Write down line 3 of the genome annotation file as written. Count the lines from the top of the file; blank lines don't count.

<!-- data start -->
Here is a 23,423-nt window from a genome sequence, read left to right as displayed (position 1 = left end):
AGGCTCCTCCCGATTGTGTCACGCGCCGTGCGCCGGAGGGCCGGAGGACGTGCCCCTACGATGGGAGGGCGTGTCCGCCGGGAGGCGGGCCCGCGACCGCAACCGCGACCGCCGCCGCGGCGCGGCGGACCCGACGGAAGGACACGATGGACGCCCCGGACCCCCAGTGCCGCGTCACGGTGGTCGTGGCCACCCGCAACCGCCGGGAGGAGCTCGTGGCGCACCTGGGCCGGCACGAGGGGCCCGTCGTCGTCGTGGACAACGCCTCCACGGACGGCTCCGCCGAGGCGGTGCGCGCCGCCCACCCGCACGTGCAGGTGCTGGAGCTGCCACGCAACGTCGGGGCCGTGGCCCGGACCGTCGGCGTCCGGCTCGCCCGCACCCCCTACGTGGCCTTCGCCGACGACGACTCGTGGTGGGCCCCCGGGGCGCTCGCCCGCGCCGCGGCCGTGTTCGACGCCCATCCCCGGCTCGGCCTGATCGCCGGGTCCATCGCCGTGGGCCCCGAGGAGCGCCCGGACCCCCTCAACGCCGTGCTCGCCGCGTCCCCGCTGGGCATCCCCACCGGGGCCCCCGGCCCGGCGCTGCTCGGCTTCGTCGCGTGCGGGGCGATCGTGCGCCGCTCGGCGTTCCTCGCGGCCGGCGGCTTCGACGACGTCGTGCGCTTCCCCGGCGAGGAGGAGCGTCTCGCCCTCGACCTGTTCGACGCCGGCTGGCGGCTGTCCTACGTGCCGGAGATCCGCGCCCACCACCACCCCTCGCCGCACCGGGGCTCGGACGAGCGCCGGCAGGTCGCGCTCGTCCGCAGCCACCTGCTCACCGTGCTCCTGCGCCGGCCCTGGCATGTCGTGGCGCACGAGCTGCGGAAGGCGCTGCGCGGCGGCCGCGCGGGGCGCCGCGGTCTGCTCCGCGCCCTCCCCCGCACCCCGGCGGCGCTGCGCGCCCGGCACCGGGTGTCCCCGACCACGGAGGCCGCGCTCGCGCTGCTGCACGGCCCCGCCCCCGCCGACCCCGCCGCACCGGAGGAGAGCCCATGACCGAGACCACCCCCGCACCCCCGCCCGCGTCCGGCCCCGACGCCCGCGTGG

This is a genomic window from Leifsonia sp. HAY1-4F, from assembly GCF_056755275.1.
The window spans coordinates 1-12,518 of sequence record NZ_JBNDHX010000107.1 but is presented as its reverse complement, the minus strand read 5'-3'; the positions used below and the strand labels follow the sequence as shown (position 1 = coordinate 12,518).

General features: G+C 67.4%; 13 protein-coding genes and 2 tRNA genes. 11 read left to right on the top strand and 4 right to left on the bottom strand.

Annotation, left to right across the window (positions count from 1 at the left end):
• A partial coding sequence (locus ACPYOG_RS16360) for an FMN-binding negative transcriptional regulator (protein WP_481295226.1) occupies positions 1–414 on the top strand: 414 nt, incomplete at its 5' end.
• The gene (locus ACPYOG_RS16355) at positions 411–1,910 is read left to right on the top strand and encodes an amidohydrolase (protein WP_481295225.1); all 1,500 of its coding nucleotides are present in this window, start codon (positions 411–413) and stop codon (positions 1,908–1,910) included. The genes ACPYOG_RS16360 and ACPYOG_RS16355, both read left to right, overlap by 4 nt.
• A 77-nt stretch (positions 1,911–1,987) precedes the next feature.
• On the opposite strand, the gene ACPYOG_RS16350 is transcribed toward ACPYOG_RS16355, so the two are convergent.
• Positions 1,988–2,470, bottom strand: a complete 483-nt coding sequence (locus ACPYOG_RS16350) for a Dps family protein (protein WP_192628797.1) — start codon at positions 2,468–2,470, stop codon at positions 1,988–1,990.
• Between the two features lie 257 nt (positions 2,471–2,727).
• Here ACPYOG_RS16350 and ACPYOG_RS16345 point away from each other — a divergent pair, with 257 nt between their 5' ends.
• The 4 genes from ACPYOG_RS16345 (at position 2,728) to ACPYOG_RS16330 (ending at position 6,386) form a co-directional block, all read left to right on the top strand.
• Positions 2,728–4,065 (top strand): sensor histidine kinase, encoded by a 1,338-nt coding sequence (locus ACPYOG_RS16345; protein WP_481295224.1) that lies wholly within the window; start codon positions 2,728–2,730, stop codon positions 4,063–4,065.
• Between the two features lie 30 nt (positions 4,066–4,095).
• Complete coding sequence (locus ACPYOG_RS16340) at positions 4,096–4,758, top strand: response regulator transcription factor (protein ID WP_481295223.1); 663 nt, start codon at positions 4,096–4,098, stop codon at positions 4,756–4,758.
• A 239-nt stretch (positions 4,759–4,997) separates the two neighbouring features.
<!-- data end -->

This is a genomic window from Leifsonia sp. HAY1-4F, from assembly GCF_056755275.1.